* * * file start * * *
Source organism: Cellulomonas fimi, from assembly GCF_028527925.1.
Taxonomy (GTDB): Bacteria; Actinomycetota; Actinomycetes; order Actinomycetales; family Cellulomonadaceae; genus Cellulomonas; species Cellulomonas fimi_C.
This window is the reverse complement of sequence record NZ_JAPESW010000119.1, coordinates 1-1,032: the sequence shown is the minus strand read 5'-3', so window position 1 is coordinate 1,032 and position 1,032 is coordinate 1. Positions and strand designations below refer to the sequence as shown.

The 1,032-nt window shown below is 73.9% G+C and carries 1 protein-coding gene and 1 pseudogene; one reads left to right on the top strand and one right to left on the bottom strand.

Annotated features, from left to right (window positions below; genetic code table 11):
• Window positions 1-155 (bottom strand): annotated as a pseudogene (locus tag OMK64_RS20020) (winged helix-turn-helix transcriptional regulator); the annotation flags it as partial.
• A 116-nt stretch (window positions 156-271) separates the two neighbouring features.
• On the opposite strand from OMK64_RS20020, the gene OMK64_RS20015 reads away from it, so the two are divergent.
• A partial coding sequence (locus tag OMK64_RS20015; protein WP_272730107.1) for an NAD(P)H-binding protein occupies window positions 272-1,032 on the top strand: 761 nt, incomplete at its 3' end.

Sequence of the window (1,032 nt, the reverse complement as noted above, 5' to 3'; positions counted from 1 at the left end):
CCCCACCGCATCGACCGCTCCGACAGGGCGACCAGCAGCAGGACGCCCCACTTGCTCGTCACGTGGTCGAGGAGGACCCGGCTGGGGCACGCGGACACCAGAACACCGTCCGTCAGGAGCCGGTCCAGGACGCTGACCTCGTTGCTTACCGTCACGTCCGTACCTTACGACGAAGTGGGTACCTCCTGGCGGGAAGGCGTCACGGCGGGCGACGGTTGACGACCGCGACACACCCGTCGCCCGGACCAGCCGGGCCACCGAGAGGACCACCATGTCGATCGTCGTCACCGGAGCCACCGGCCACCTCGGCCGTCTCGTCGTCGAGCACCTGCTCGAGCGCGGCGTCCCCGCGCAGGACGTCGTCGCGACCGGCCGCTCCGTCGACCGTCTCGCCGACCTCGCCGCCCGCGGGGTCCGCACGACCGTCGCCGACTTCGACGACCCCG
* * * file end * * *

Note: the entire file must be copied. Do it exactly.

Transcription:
Source organism: Cellulomonas fimi, from assembly GCF_028527925.1.
Taxonomy (GTDB): Bacteria; Actinomycetota; Actinomycetes; order Actinomycetales; family Cellulomonadaceae; genus Cellulomonas; species Cellulomonas fimi_C.
This window is the reverse complement of sequence record NZ_JAPESW010000119.1, coordinates 1-1,032: the sequence shown is the minus strand read 5'-3', so window position 1 is coordinate 1,032 and position 1,032 is coordinate 1. Positions and strand designations below refer to the sequence as shown.

The 1,032-nt window shown below is 73.9% G+C and carries 1 protein-coding gene and 1 pseudogene; one reads left to right on the top strand and one right to left on the bottom strand.

Annotated features, from left to right (window positions below; genetic code table 11):
• Window positions 1-155 (bottom strand): annotated as a pseudogene (locus tag OMK64_RS20020) (winged helix-turn-helix transcriptional regulator); the annotation flags it as partial.
• A 116-nt stretch (window positions 156-271) separates the two neighbouring features.
• On the opposite strand from OMK64_RS20020, the gene OMK64_RS20015 reads away from it, so the two are divergent.
• A partial coding sequence (locus tag OMK64_RS20015; protein WP_272730107.1) for an NAD(P)H-binding protein occupies window positions 272-1,032 on the top strand: 761 nt, incomplete at its 3' end.

Sequence of the window (1,032 nt, the reverse complement as noted above, 5' to 3'; positions counted from 1 at the left end):
CCCCACCGCATCGACCGCTCCGACAGGGCGACCAGCAGCAGGACGCCCCACTTGCTCGTCACGTGGTCGAGGAGGACCCGGCTGGGGCACGCGGACACCAGAACACCGTCCGTCAGGAGCCGGTCCAGGACGCTGACCTCGTTGCTTACCGTCACGTCCGTACCTTACGACGAAGTGGGTACCTCCTGGCGGGAAGGCGTCACGGCGGGCGACGGTTGACGACCGCGACACACCCGTCGCCCGGACCAGCCGGGCCACCGAGAGGACCACCATGTCGATCGTCGTCACCGGAGCCACCGGCCACCTCGGCCGTCTCGTCGTCGAGCACCTGCTCGAGCGCGGCGTCCCCGCGCAGGACGTCGTCGCGACCGGCCGCTCCGTCGACCGTCTCGCCGACCTCGCCGCCCGCGGGGTCCGCACGACCGTCGCCGACTTCGACGACCCCG